Project Assistance Close-Out Report of Irrigation Systems Management Project, Sri Lanka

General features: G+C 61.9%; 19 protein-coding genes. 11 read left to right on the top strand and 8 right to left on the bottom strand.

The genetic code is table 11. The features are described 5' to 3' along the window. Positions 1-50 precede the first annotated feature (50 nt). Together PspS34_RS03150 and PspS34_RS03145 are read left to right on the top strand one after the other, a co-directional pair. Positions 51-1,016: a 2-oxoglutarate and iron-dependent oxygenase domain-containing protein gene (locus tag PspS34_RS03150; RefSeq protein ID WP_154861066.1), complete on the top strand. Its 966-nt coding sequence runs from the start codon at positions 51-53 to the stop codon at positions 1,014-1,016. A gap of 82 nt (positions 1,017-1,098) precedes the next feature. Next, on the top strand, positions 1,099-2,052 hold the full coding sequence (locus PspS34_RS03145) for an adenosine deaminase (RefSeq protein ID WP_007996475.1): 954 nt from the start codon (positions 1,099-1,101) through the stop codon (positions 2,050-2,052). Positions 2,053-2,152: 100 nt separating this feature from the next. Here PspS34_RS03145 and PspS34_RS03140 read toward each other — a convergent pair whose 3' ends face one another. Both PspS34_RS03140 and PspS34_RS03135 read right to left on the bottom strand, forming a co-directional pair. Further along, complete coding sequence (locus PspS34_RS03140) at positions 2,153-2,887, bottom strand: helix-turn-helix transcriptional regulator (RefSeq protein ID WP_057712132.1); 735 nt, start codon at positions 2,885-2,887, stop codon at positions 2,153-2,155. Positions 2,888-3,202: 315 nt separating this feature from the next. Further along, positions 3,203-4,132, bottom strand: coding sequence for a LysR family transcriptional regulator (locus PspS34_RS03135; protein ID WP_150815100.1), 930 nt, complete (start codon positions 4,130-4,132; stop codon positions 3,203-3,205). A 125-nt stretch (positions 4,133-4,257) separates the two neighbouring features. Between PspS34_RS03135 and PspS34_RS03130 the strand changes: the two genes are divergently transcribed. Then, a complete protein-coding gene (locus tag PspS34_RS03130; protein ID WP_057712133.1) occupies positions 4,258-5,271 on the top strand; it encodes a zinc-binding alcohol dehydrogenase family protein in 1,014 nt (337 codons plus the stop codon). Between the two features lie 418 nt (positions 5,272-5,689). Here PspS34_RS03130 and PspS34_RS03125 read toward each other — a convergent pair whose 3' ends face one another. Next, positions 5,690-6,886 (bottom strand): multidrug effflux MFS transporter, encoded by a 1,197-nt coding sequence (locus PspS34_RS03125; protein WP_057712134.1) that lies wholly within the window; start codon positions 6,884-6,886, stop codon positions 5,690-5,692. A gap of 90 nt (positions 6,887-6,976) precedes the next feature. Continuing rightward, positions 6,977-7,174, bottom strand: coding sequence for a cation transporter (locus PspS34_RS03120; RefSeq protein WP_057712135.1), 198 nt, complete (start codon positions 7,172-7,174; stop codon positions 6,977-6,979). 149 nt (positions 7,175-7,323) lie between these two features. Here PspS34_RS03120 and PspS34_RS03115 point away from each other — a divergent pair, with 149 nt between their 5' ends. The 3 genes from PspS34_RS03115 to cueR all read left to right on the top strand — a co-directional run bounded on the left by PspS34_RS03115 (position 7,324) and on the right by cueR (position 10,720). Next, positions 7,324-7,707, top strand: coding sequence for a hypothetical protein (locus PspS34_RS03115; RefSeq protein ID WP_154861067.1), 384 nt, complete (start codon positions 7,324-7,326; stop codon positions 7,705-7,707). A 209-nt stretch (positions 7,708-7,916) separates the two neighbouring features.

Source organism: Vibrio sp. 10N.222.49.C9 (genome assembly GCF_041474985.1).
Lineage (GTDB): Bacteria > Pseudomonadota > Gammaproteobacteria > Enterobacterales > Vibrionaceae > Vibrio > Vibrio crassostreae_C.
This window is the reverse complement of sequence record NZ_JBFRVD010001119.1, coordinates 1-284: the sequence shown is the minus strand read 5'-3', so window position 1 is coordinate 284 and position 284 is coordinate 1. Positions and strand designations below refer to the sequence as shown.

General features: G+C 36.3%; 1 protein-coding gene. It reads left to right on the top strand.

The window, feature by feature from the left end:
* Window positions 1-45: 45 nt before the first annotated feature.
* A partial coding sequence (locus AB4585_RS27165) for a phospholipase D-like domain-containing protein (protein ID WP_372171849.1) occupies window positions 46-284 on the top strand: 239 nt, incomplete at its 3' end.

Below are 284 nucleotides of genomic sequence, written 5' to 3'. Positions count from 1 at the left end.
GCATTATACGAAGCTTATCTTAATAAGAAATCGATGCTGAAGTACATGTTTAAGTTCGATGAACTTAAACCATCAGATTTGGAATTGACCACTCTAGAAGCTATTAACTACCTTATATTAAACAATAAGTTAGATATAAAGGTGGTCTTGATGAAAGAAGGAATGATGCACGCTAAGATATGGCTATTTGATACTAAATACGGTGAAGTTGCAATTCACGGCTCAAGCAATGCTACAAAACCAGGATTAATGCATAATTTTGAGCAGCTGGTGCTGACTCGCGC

PACR of a project (8/86-12/92) to improve the management of irrigation systems in Sri Lanka. The project was implemented by the Ministry of Lands, Irrigation, and Mahaweli Development (MLIMD). The project's central and most successful element was its development of Farmer Organizations (FOs) to participate in irrigation system management; as of the PACD, 11,000 ha of irrigated areas were under joint management. Specifically, the project supported policy reforms which transformed the focus of the MLIMD's Irrigation Department from construction to working with and through FOs, enhanced the legal status and powers of the FOs, and transferred responsibility for operations and maintenance (O&M)/rehabilitation of tertiary irrigation systems (e.g., distributary and field canals) to 40 Distributary Canal Farmer Organizations (DCFOs). By the PACD, a total of 800 km of canals had been maintained or rehabilitated, leading to improved water distribution and management, increased production, and a decrease in illicit irrigation water tapping and the use of slash and burn chena cultivation. Sustained O&M of newly rehabilitated irrigation systems are being ensured through a joint DCFO-Irrigation Department Preventive Maintenance Program After a year of implementation, a low-cost, low-risk crop diversification program was introduced. Growing of mung beans between rice crops proved particularly successful; there was also considerable success with high-value crops such as chilies, onions, and cucumbers. Despite the mid-term evaluation, which felt that the program was beyond the project's scope, the program was continued, and replicated by farmers throughout the project area. The project generated significant economic growth. All DCFOs collect fees from their members and use these resources to generate income through agribusiness activities, undertaking canal rehabilitation contracts, and releasing mortgaged paddy fields of poorer member farmers who have mortgaged the fields and then defaulted on repayment. Additionally, improved irrigation and market access have increased agricultural production and profitability, as well as sustainable employment. In total, the project has increased annual productivity by about $4 million. Overseas training was completed as planned, augmented by a fairly large amount of in-country training in irrigation system O&M, financial management, and computerized systems operations. Seven major studies and a literature review were among the achievements of the research component. Prospects for sustainability are good. FOs have the capability and authority to continue their activities, and the Government of Sri Lanka's commitment to irrigation development is clear and will ensure future funding, though at reduced levels. The project's impact has in fact already extended beyond its PACD: more FOs have been formed, training has continued, and the number of irrigated ha under joint management has almost quintupled. The following lessons were learned. (1) Measuring the impact on productivity of irrigation rehabilitation and management improvement can be difficult and unfeasible. It would require a detailed monitoring plan beginning with baseline data, as well as the analytic ability to distinguish and measure the impacts of many variables (e.g., project interventions, rainfall, pests, fertilizer prices, and civil unrest). In a similar vein, detailed site and system studies on constraints to productivity should precede design and implementation of interventions for improvement. (2) In introducing participatory management to irrigation schemes, institutional developers need to focus on building communication between engineers and farmers. (3) Institutional organizers of FOs should be recruited from the project area and have cultural and economic backgrounds similar to those of the targeted farmers. (4) Farmer representatives should be elected by secret ballot; politicization is a major threat to FOs in Sri Lanka. (5) FOs should be formed on the basis of hydrological rather than community boundaries. (6) An interdisciplinary, participatory management project for irrigation system improvement needs well-planned periodic workshops to assure integrated team planning, consensus, and implementation. (7) Since FOs were given construction contracts, their incentive was often to make a profit rather than to design cost-effective irrigation schemes. Requiring FOs to contribute a substantial portion of the rehabilitation cost for their area would encourage them to make more pragmatic decisions. (8) Trained and motivated technicians are a prerequisite to improved technology for irrigation water management. Problems using fixed amount reimbursement for irrigation rehabilitation and the project's solutions are discussed in an annex.